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Where the script runs

Jan 06, 20034 mins
Enterprise Applications

With Christmas fading to nothing more than a pleasant memory (except around the waistline where the consequences of unbridled gustatory abandon has left its seasonal evidence) we need to get fit again by leaping into an Active Server Page technology workout.

So let’s get fancy. Suppose we want to let the user choose the size of an array of radio buttons on a Web page and we want each button to be linked to client-side JavaScript. This means that we’ll need to create the array on the fly and generate a handler for each button in the array. Here’s a Web page that we’ll use to specify the size of the array:


Array Creator



Load this page and fill in the form entering, say, seven in the Rows field and six in the Columns field, and hit submit. This will create an HTTP request that will request array2.asp. This page looks like (for brevity we’ve only shown the code in the body and included line numbers for reference):

 2 MaxRows = Request.Form(“rows”)

 3 MaxCols = Request.Form(“cols”)

 4 For intR = 1 to MaxRows

 5 For intC = 1 to MaxCols

 6 %>


 8 OnClick = “Button_Click()”>






14 For intR = 1 to MaxRows

15 For intC = 1 to MaxCols

16 %>

17 SubButton_Click()

18 MsgBox “That is column , row .”

19 End Sub


21 Next

22 Next

23 %>


Here’s where we meet a major architectural feature of ASP: The IIS Object Model. The model is based on six core objects: Application, ObjectContext, Request, Response, Session and Server. Each one of these objects has its own events, properties, methods and collections (objects that contain a set of related objects).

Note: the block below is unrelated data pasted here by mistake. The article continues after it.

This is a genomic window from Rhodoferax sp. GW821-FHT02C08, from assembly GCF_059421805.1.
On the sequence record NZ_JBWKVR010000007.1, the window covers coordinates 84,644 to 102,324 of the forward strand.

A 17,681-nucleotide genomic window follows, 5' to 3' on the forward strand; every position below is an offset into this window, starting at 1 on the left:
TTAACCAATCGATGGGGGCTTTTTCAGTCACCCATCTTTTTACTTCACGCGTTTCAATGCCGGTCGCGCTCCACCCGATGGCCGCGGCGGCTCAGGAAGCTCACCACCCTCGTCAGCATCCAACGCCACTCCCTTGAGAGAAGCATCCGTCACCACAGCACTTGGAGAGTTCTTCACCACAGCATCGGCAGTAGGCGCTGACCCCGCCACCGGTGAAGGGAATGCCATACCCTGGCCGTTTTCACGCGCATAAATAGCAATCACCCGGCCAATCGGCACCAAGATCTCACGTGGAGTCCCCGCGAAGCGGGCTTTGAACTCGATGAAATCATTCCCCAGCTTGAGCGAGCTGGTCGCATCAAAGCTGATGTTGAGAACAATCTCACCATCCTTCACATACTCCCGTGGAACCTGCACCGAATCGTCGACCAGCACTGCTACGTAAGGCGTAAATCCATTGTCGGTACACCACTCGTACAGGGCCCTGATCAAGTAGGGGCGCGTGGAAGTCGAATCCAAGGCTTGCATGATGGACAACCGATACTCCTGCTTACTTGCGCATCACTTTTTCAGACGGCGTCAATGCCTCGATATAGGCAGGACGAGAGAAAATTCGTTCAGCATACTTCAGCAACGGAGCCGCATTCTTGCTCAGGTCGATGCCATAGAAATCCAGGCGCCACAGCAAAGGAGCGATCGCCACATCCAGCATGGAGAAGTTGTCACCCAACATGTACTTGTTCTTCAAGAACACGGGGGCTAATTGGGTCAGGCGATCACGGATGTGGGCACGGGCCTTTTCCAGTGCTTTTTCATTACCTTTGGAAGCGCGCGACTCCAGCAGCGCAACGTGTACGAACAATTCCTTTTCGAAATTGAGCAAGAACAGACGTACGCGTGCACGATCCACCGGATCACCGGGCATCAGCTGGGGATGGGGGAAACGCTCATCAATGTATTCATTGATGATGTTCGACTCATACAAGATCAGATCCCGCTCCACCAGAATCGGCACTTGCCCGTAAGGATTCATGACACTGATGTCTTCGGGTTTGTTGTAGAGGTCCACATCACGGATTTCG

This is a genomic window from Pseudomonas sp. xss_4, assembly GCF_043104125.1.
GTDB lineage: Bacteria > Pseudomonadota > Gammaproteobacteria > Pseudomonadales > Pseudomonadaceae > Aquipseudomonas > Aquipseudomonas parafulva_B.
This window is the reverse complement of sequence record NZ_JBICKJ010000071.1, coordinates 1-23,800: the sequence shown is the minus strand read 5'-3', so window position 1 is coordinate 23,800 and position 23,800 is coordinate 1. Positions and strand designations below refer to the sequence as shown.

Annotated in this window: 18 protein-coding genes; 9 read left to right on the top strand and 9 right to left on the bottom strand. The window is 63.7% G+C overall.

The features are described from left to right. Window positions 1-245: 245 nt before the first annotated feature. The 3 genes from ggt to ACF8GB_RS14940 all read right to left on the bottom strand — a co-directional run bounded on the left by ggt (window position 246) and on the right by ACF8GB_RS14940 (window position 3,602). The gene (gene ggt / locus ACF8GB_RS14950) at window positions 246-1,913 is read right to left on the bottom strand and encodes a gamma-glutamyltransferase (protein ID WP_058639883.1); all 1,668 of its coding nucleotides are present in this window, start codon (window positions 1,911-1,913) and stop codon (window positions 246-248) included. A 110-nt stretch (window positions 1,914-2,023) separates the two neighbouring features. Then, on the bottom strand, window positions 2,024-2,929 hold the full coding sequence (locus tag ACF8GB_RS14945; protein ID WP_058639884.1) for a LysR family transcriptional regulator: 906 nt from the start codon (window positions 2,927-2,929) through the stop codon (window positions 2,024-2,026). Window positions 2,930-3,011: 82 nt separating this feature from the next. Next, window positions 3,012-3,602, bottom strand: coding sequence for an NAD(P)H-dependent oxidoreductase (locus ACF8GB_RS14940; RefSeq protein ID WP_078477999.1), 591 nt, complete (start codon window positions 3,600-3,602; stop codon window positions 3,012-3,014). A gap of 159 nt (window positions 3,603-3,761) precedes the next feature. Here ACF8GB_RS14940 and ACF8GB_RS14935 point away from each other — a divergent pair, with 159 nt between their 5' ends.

In the ASP page above, lines 2 and 3 use the Request object to retrieve the arguments submitted by the form in the first Web page using the HTTP POST method. The Request object gives you access to the HTTP header and body and the “Form” object is the collection of all the POST items. Note that “Request.Form” is an abbreviated version of “Request.Form.Item” – the “Item” property is used to get a specific element in the collection by name. This means that we could have written lines 2 and 3 more properly as:

2 MaxRows = Request.Form.Item("Rows")

3 MaxCols = Request.Form.Item(“Cols”)

This code retrieves the arguments by their explicit names, that is “Rows” and “Cols,” respectively.

If we didn’t know the names but knew that the order of the arguments, then we could use the following code to retrieve the correct values:

2 MaxRows = Request.Form. (Request.Form.Key(1))

3 MaxCols = Request.Form. (Request.Form.Key(2))

The “Key” property is used to get items by number. If we had had a variable number of arguments to handle then we could get a count of how many arguments are in the Request object using:

NumArgs = Request.Form.Count

The array2.asp Web page consists of sections of scripting and other sections HTML content. The scripts are framed by “”. But we also have scripting inside the tags “ “. Our generated VBScript (to be executed on the browser) will be inside these tags.

Get these files from; put the ASP page in a server subdirectory where it can be executed (put the form that requests the page in the same directory for the sake of simplicity). Send your variables to


Mark Gibbs is an author, journalist, and man of mystery. His writing for Network World is widely considered to be vastly underpaid. For more than 30 years, Gibbs has consulted, lectured, and authored numerous articles and books about networking, information technology, and the social and political issues surrounding them. His complete bio can be found at

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